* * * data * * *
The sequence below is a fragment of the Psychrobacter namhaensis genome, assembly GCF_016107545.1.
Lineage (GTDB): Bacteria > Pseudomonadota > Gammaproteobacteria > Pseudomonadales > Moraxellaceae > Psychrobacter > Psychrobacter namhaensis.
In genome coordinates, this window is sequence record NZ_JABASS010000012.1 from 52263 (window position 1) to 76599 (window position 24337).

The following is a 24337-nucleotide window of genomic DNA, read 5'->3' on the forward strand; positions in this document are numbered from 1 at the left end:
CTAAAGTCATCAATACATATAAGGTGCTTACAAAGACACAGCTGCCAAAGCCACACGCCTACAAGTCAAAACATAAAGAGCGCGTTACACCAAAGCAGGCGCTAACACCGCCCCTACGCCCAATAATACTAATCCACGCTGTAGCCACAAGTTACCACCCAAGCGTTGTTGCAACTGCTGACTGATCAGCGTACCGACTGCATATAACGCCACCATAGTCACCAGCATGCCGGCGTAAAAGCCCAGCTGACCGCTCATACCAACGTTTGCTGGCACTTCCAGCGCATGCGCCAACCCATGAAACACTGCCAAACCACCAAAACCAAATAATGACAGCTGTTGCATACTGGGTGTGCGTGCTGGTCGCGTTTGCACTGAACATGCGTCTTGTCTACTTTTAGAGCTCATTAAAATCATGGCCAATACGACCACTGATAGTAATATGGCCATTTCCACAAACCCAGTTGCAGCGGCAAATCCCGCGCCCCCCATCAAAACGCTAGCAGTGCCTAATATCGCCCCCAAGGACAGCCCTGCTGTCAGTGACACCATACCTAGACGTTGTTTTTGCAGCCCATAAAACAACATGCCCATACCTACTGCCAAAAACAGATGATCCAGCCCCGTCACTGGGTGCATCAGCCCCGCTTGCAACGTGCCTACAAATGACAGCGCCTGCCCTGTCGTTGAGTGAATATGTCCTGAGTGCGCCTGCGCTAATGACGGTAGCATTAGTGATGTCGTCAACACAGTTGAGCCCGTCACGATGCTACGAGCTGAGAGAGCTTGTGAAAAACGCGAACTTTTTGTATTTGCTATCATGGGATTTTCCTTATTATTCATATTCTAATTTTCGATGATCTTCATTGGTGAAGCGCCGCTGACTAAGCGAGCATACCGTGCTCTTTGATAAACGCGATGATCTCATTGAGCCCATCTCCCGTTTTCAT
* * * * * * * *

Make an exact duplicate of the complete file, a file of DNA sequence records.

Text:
The sequence below is a fragment of the Psychrobacter namhaensis genome, assembly GCF_016107545.1.
Lineage (GTDB): Bacteria > Pseudomonadota > Gammaproteobacteria > Pseudomonadales > Moraxellaceae > Psychrobacter > Psychrobacter namhaensis.
In genome coordinates, this window is sequence record NZ_JABASS010000012.1 from 52263 (window position 1) to 76599 (window position 24337).

The following is a 24337-nucleotide window of genomic DNA, read 5'->3' on the forward strand; positions in this document are numbered from 1 at the left end:
CTAAAGTCATCAATACATATAAGGTGCTTACAAAGACACAGCTGCCAAAGCCACACGCCTACAAGTCAAAACATAAAGAGCGCGTTACACCAAAGCAGGCGCTAACACCGCCCCTACGCCCAATAATACTAATCCACGCTGTAGCCACAAGTTACCACCCAAGCGTTGTTGCAACTGCTGACTGATCAGCGTACCGACTGCATATAACGCCACCATAGTCACCAGCATGCCGGCGTAAAAGCCCAGCTGACCGCTCATACCAACGTTTGCTGGCACTTCCAGCGCATGCGCCAACCCATGAAACACTGCCAAACCACCAAAACCAAATAATGACAGCTGTTGCATACTGGGTGTGCGTGCTGGTCGCGTTTGCACTGAACATGCGTCTTGTCTACTTTTAGAGCTCATTAAAATCATGGCCAATACGACCACTGATAGTAATATGGCCATTTCCACAAACCCAGTTGCAGCGGCAAATCCCGCGCCCCCCATCAAAACGCTAGCAGTGCCTAATATCGCCCCCAAGGACAGCCCTGCTGTCAGTGACACCATACCTAGACGTTGTTTTTGCAGCCCATAAAACAACATGCCCATACCTACTGCCAAAAACAGATGATCCAGCCCCGTCACTGGGTGCATCAGCCCCGCTTGCAACGTGCCTACAAATGACAGCGCCTGCCCTGTCGTTGAGTGAATATGTCCTGAGTGCGCCTGCGCTAATGACGGTAGCATTAGTGATGTCGTCAACACAGTTGAGCCCGTCACGATGCTACGAGCTGAGAGAGCTTGTGAAAAACGCGAACTTTTTGTATTTGCTATCATGGGATTTTCCTTATTATTCATATTCTAATTTTCGATGATCTTCATTGGTGAAGCGCCGCTGACTAAGCGAGCATACCGTGCTCTTTGATAAACGCGATGATCTCATTGAGCCCATCTCCCGTTTTCAT